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A changing of the guard is coming in Cuba and relations with that country will soon play a more important role in the United States’ foreign policy, U.S. Commerce Secretary Carlos Gutierrez said Monday at the John F. Kennedy Jr. Forum.
Gutierrez, who fled Cuba with his family as a boy in 1960, defended the United States’ longstanding policy of isolating the Caribbean state. He argued that the embargo has prevented the regime of Fidel Castro from pursuing its policy of anti-Americanism.
“What the embargo has accomplished, it has denied a sworn enemy of our country more resources that he could use against us,” said Gutierrez.
Several audience members pressed Gutierrez on aspects of the U.S. embargo, such as the limits placed on travel to Cuba. Gutierrez acknowledged the pain this caused for many Cubans living in the United States who are separated from their families, but said the policy’s aims are worth it.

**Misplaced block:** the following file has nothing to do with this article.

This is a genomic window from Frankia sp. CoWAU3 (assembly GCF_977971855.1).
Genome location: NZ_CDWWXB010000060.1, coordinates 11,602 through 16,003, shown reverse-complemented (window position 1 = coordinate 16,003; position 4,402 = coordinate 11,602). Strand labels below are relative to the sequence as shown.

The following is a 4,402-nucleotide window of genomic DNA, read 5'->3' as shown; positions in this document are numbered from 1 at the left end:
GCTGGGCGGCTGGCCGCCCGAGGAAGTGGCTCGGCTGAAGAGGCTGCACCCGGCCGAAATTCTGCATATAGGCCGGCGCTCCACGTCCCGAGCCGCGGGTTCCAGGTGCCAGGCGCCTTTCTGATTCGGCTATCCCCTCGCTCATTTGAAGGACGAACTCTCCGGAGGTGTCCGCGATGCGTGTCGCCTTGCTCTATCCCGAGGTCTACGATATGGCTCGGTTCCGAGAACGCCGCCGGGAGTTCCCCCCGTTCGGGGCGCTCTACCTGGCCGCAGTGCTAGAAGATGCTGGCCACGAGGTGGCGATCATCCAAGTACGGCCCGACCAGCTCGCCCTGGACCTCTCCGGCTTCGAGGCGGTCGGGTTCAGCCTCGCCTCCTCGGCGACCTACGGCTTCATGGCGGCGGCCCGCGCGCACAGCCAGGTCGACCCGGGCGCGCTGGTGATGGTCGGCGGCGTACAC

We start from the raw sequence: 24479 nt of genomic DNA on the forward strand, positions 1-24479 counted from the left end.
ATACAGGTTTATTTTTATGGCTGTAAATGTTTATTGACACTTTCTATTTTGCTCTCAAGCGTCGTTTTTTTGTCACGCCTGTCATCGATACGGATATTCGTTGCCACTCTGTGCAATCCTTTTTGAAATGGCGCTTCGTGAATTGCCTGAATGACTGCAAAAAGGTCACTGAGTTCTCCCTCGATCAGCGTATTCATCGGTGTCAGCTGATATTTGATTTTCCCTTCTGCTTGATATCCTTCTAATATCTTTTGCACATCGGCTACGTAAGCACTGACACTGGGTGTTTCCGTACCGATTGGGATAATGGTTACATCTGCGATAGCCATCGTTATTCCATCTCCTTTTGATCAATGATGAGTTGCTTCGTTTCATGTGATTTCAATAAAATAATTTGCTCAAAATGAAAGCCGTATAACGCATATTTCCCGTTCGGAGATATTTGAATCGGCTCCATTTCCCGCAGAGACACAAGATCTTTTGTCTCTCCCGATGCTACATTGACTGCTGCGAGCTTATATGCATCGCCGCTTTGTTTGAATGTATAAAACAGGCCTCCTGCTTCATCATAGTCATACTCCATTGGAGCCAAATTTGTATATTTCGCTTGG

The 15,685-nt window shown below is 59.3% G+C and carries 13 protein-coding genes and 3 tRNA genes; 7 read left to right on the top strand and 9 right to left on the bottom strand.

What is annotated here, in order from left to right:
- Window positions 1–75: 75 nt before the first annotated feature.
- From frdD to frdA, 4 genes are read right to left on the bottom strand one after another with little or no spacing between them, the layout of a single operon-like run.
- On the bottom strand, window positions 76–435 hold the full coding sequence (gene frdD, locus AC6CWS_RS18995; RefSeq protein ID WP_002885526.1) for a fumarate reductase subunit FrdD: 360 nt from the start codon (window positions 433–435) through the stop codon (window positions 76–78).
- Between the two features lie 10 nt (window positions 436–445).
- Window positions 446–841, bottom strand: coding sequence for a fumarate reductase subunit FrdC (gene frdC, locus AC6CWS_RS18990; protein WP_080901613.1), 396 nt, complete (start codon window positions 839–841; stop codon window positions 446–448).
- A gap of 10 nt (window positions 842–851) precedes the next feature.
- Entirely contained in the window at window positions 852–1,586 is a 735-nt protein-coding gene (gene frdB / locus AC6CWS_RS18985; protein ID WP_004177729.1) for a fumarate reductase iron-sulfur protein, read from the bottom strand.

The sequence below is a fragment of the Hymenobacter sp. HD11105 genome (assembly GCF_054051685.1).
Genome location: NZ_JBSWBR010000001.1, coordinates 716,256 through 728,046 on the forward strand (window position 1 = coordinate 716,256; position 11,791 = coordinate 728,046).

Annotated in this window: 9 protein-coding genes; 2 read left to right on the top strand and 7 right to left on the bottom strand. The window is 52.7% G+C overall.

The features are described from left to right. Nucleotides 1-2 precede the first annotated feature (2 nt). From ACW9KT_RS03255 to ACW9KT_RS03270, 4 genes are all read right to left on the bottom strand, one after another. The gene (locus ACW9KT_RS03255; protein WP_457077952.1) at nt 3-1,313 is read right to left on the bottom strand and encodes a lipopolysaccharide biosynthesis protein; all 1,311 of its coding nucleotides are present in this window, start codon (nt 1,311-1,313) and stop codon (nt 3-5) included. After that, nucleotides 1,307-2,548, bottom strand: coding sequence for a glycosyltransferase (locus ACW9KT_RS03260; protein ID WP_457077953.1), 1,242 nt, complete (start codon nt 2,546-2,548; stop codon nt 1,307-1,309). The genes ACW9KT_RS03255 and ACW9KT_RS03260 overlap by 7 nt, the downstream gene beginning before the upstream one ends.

“I think we’re all sacrificing, we’re all sacrificing for the day when Cuba will change,” he said. “We need to do everything we can to not make it easy for them to stay in power, while helping the Cuban people. It’s a balance and we try to strike it as much as we can.”
Gutierrez urged audience members to become more involved, citing the need to improve Cubans’ access to information from the outside world, as well as their ability to communicate with each other.
But he said he believed change was unlikely to happen with Fidel Castro.
“I don’t believe that he will allow anyone to change their fundamental policy, which is: We are the anti-Americans,” he said. “It is very difficult changing anything – anything – while he is still alive and calling the shots.”
U.S. Commerce Secretary Carlos Gutierrez spoke Monday at the John F. Kennedy Jr. Forum. Photo credit: Martha Stewart
“I think we’re all sacrificing, we’re all sacrificing for the day when Cuba will change,” Gutierrez said. “We need to do everything we can to not make it easy for them to stay in power, while helping the Cuban people."
Carlos Gutierrez. Photo credit: Martha Stewart